- July 17: Students shall protest after 2 pm
- July 18: Complete shutdown
- July 19: All government employees should protest
- July 20: General public protest
- July 21-22: Sit-in protests
- July 23: Protests in all districts and a march to Khankah-e-Moula shrine in downtown Srinagar
- July 24: Doctors and lawyers shall organise anti-India protests
- July 25: No shutdown. Hurriyat will announce new schedule.
The Kashmir Valley wears a spectral look these days. Over the past one month, people have been forced to be cooped up in homes, even as separatists issue one “protest calendar” after the other. Government offices, banks, schools, shops and courts remain closed. Whenever they open—they did so twice in the past three weeks—boys in masks are out on the streets, asking everyone to follow the hardline Hurriyat’s ‘Quit Kashmir Programme’. The protest charter was launched after the death of a 17-year-old boy, Tufail Ahmad Mattoo, on June 11 in Srinagar. Since then at least 17 more youths, mostly teenagers, have died in police and CRPF action. Over 1,000 youths have been arrested.
When normal life briefly resumed on July 18, there was a mad rush on the streets. People made a beeline for ATMs and grocery stores. The Jammu & Kashmir Bank had to press into service two minibuses to ferry cash to its chain of ATMs after they ran out of money in the first hour. At 2 pm, when many shops didn’t close, in defiance of the Hurriyat programme, masked men descended on the streets. In a bid to enforce a shutdown, they stoned vehicles before the watchful eyes of policemen. Soon, Srinagar was shut again.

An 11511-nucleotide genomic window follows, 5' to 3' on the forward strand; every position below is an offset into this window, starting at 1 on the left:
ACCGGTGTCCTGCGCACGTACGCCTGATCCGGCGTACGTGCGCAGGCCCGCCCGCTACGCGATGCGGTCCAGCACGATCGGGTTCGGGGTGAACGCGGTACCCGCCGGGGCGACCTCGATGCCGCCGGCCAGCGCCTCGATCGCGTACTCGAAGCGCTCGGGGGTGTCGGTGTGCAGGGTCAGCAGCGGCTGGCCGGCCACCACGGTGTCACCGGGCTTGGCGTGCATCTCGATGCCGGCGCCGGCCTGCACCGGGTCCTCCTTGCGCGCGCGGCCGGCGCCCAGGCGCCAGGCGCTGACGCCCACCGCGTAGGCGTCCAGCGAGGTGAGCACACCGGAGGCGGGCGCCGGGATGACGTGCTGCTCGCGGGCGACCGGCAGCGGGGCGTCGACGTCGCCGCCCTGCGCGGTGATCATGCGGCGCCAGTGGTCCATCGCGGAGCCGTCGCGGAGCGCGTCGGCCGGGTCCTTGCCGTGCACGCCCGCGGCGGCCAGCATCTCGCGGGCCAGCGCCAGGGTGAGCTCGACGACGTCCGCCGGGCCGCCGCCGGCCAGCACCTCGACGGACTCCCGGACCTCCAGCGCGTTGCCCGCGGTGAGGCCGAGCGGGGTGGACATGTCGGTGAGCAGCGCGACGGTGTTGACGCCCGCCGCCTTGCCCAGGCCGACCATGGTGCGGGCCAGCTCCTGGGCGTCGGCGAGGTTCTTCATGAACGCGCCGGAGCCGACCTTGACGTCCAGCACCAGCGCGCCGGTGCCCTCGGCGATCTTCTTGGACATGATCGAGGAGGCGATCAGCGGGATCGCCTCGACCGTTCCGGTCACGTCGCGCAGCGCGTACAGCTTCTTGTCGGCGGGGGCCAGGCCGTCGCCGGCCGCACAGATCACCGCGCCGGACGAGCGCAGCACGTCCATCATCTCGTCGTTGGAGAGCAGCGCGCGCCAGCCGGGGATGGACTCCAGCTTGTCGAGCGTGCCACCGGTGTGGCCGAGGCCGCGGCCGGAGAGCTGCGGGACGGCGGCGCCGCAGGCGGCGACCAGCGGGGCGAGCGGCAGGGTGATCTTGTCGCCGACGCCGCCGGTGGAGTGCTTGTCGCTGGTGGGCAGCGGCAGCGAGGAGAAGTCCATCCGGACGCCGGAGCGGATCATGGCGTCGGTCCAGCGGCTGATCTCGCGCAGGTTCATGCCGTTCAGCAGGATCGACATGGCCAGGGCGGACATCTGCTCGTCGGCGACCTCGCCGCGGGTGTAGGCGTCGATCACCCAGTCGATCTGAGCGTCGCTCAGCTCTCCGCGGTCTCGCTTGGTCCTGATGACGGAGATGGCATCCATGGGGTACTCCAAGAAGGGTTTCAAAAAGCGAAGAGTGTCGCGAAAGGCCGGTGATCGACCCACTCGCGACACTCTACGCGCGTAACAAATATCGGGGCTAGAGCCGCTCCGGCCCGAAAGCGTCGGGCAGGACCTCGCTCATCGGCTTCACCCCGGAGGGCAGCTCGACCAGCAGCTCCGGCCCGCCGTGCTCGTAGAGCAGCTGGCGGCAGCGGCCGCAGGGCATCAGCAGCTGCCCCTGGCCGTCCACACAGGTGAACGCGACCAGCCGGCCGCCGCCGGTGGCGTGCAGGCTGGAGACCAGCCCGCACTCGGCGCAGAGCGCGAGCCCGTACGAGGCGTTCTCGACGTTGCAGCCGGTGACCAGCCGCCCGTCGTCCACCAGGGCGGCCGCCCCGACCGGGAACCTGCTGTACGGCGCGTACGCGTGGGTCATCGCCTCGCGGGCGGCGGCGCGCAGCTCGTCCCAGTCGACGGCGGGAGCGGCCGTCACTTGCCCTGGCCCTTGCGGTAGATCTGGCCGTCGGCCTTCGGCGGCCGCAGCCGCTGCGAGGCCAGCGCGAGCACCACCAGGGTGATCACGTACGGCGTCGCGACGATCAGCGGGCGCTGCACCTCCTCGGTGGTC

Next day, the government reimposed curfew in many places. In the words of Mark Magnier, an American journalist, the city once again looked “as though it had been hit by a neutron bomb, its buildings intact but its streets largely devoid of people, except for an occasional figure scampering, rodent-like, along shuttered storefronts”.
As the Omar Abdullah government keeps an eerie silence, many bold voices are being raised against the unending disruptions. They cite the futility of the 1,500 days of shutdown observed since 1990 as proof that protests lead Kashmiris nowhere. Says Shakeel Qalandar, president of the Federation Chamber of Industries Kashmir (FCIK): “Each day we lose over Rs 100 crore due to closure of shops and stalling of business activities. It means we have lost thousands of crores in the two decades of conflict.”
A leading newspaper, Greater Kashmir, said in a front-page piece, “It goes without saying that the strikes have crippled life in Kashmir.... Schools and colleges look like a thing of the past. Our children have forgotten the habit of learning. This will have a long-term adverse effect. Before another programme of protests is made public in the next couple of days, it’s imperative for the separatist leadership to respond to the problems faced by people due to extended strikes.” Predictably, this call for introspection proved costly. Copies of the newspaper were burnt, and its office attacked; an employee there was flooded with angry calls and hate mail.
On their part, separatists like Mirwaiz Umer Farooq and JKLF chief Yasin Malik are tight-lipped. Sajjad Lone, a former separatist, has hinted at this in a recent posting on Facebook. “All parties, in particular Hurriyat (Mirwaiz) and JKLF should support the Hurriyat (Geelani),” he writes. “Far too long have there been accusations of betrayal. At this juncture the people are heeding their time-tables. Give them a free hand. If they (Geelani, the Mirwaiz and Malik) deliver they lead. If they don’t, despite hartals and fatalities, leave it to their conscience, whether they deserve to lead. Let us all facilitate the evolution of our nation.” The path Kashmir’s immediate future takes will depend on how the clash of these two opposing views plays out.